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New children’s services commissioner takes over at Northamptonshire

The government has appointed a children’s services commissioner for Northamptonshire and issued a statutory direction to the county council requiring immediate improvement.

The direction follows a damning report from Ofsted which said that the council’s children’s services had declined “significantly” in the last two years after inspectors found social workers “overwhelmed” and “drowning.”

The Department for Education has appointed Malcolm Newsam as the children’s services commissioner, who is now tasked with drastically improving the region’s services.

The Ofsted report, published 13 November, found that children were “not consistently or effectively assessed, supported or protected,” with major concerns over workforce capacity, oversight and case progression.

Inspectors noted that the financial uncertainty plaguing the council had led to shortfalls in social work capacity across the children’s services, creating unmanageable caseloads and unassessed work.

Following the inspection, James Brokenshire announced in a written statement that an additional commissioner would be appointed as swift action was needed to “strengthen the focus on children in the current intervention” by adding another person.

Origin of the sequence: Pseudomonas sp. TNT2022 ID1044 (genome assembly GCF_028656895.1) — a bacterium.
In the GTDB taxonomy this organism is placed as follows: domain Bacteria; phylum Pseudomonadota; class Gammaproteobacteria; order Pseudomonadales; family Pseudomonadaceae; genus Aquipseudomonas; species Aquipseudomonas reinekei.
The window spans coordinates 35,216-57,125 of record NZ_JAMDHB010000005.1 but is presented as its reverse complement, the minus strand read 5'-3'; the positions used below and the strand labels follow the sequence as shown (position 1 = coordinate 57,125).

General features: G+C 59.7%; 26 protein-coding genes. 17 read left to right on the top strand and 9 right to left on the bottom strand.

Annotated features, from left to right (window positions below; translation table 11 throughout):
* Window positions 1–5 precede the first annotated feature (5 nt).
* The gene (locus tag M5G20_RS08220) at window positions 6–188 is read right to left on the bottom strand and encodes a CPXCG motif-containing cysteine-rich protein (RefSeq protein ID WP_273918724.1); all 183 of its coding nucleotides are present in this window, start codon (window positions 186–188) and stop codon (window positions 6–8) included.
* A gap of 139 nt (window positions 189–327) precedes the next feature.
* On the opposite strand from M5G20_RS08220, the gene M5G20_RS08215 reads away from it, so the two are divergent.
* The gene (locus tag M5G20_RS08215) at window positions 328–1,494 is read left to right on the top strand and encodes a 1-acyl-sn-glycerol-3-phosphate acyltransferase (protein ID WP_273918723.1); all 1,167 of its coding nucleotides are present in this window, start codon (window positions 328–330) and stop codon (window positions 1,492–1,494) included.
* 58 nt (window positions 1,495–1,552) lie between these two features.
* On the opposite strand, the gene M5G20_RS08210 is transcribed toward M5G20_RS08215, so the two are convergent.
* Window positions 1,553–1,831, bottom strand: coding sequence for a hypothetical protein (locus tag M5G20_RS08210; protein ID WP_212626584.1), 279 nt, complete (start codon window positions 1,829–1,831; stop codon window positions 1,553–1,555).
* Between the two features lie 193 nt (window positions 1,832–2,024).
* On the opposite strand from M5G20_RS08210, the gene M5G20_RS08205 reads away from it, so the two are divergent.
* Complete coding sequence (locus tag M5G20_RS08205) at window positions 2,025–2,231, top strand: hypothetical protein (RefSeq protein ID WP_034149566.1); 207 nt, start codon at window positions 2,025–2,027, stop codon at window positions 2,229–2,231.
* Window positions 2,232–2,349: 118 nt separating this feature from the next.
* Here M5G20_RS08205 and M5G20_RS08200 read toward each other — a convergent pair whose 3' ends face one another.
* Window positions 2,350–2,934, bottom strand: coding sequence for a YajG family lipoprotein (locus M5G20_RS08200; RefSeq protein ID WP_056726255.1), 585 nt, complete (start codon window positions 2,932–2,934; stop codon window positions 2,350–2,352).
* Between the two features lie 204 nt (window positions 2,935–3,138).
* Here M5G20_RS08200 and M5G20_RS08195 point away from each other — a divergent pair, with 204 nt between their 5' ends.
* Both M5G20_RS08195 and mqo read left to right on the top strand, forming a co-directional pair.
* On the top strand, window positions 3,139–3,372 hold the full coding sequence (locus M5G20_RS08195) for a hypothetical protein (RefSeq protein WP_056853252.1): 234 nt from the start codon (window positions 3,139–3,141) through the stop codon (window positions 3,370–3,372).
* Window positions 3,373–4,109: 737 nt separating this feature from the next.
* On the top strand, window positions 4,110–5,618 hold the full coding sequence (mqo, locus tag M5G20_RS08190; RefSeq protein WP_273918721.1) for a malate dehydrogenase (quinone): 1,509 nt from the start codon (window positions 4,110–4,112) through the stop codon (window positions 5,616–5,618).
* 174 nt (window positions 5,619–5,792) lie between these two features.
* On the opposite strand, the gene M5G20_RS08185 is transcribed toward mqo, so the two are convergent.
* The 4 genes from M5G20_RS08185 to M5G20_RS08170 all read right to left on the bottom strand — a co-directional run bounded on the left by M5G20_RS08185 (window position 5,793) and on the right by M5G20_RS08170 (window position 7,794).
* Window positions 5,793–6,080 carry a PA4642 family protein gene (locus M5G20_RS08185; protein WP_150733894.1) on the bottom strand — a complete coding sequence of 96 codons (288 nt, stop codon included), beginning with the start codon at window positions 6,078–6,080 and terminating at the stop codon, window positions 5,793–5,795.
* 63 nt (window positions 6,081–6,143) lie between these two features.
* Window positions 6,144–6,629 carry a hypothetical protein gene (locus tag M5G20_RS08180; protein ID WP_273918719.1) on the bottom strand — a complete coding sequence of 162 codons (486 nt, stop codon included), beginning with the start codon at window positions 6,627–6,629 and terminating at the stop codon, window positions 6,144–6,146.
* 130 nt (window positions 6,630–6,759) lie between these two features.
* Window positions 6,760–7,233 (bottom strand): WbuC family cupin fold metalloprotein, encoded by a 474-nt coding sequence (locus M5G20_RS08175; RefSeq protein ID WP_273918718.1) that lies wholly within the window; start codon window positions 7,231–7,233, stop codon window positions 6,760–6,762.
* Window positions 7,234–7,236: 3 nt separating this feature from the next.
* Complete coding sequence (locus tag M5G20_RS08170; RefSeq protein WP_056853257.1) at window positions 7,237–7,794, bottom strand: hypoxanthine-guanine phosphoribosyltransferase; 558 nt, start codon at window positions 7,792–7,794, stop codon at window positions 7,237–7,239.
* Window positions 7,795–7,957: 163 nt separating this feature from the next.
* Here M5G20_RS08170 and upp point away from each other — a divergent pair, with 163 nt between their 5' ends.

In May, the government appointed both a lead and finance commissioner to help balance the books at the struggling local authority, and yesterday they published their first progress report on work to rebuild the council.

Facing a budget deficit of £70m, Northamptonshire became the first council in 20 years to issue a section 114 spending ban in February, followed by a second section 114 notice in July.

Newsam’s role is to provide immediate support to stabilise and improve Northamptonshire’s children’s services, and to work with the other commissioners to decide how best to deliver them.

Education secretary Damian Hinds said Newsam was a “very strong record” due to his track record in the field and his experience with local authorities.

Despite the announcement yesterday that £70m of capital receipts would be made available, commissioners are due to be in place until March 2019, providing the communities secretary with regular updates, with the current deficit alleged to be around £35m for the year.

Along with seven other Northamptonshire councils, the county council will make way for two new unitary authorities, with a consultation currently underway with the councils and local public organisations and residents.

Image credit - Joe Giddens/PA Wire


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